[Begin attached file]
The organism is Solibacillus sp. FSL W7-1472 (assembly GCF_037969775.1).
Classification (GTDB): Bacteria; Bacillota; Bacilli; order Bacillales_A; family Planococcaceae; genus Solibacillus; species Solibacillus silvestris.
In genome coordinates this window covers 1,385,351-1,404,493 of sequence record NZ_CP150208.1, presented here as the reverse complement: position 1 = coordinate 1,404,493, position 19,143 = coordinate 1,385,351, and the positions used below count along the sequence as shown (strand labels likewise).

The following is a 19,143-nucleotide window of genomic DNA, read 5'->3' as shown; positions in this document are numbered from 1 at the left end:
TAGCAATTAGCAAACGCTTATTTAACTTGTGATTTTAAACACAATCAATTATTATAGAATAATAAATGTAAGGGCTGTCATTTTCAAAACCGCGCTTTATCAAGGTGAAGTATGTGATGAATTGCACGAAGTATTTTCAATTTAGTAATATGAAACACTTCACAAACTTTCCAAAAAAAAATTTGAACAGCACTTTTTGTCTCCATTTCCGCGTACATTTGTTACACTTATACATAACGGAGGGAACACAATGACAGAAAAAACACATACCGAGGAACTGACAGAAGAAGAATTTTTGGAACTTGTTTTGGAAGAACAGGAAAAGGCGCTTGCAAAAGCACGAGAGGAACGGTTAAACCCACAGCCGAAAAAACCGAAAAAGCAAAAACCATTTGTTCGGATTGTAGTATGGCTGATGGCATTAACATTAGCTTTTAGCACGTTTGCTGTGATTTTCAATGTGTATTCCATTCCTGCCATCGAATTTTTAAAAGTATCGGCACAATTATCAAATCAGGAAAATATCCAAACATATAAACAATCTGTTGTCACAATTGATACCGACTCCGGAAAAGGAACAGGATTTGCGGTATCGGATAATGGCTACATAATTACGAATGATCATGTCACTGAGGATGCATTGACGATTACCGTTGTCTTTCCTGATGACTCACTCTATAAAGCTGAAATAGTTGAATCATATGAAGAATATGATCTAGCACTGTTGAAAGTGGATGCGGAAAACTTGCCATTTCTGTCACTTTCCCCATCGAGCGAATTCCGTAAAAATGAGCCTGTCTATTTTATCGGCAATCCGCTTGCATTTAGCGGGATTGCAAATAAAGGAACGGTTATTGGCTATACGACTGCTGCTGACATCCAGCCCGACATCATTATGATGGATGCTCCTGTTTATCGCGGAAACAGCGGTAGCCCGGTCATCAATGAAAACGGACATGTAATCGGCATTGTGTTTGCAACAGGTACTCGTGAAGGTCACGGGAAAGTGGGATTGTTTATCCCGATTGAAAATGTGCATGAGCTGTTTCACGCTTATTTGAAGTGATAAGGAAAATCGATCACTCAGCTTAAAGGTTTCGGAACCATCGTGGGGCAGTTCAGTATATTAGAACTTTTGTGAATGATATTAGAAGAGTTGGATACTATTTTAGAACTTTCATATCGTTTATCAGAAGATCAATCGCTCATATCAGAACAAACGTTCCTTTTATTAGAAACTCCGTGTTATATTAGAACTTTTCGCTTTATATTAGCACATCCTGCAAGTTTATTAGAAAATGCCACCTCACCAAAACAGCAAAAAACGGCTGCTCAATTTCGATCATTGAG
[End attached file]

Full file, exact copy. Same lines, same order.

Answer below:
The organism is Solibacillus sp. FSL W7-1472 (assembly GCF_037969775.1).
Classification (GTDB): Bacteria; Bacillota; Bacilli; order Bacillales_A; family Planococcaceae; genus Solibacillus; species Solibacillus silvestris.
In genome coordinates this window covers 1,385,351-1,404,493 of sequence record NZ_CP150208.1, presented here as the reverse complement: position 1 = coordinate 1,404,493, position 19,143 = coordinate 1,385,351, and the positions used below count along the sequence as shown (strand labels likewise).

The following is a 19,143-nucleotide window of genomic DNA, read 5'->3' as shown; positions in this document are numbered from 1 at the left end:
TAGCAATTAGCAAACGCTTATTTAACTTGTGATTTTAAACACAATCAATTATTATAGAATAATAAATGTAAGGGCTGTCATTTTCAAAACCGCGCTTTATCAAGGTGAAGTATGTGATGAATTGCACGAAGTATTTTCAATTTAGTAATATGAAACACTTCACAAACTTTCCAAAAAAAAATTTGAACAGCACTTTTTGTCTCCATTTCCGCGTACATTTGTTACACTTATACATAACGGAGGGAACACAATGACAGAAAAAACACATACCGAGGAACTGACAGAAGAAGAATTTTTGGAACTTGTTTTGGAAGAACAGGAAAAGGCGCTTGCAAAAGCACGAGAGGAACGGTTAAACCCACAGCCGAAAAAACCGAAAAAGCAAAAACCATTTGTTCGGATTGTAGTATGGCTGATGGCATTAACATTAGCTTTTAGCACGTTTGCTGTGATTTTCAATGTGTATTCCATTCCTGCCATCGAATTTTTAAAAGTATCGGCACAATTATCAAATCAGGAAAATATCCAAACATATAAACAATCTGTTGTCACAATTGATACCGACTCCGGAAAAGGAACAGGATTTGCGGTATCGGATAATGGCTACATAATTACGAATGATCATGTCACTGAGGATGCATTGACGATTACCGTTGTCTTTCCTGATGACTCACTCTATAAAGCTGAAATAGTTGAATCATATGAAGAATATGATCTAGCACTGTTGAAAGTGGATGCGGAAAACTTGCCATTTCTGTCACTTTCCCCATCGAGCGAATTCCGTAAAAATGAGCCTGTCTATTTTATCGGCAATCCGCTTGCATTTAGCGGGATTGCAAATAAAGGAACGGTTATTGGCTATACGACTGCTGCTGACATCCAGCCCGACATCATTATGATGGATGCTCCTGTTTATCGCGGAAACAGCGGTAGCCCGGTCATCAATGAAAACGGACATGTAATCGGCATTGTGTTTGCAACAGGTACTCGTGAAGGTCACGGGAAAGTGGGATTGTTTATCCCGATTGAAAATGTGCATGAGCTGTTTCACGCTTATTTGAAGTGATAAGGAAAATCGATCACTCAGCTTAAAGGTTTCGGAACCATCGTGGGGCAGTTCAGTATATTAGAACTTTTGTGAATGATATTAGAAGAGTTGGATACTATTTTAGAACTTTCATATCGTTTATCAGAAGATCAATCGCTCATATCAGAACAAACGTTCCTTTTATTAGAAACTCCGTGTTATATTAGAACTTTTCGCTTTATATTAGCACATCCTGCAAGTTTATTAGAAAATGCCACCTCACCAAAACAGCAAAAAACGGCTGCTCAATTTCGATCATTGAG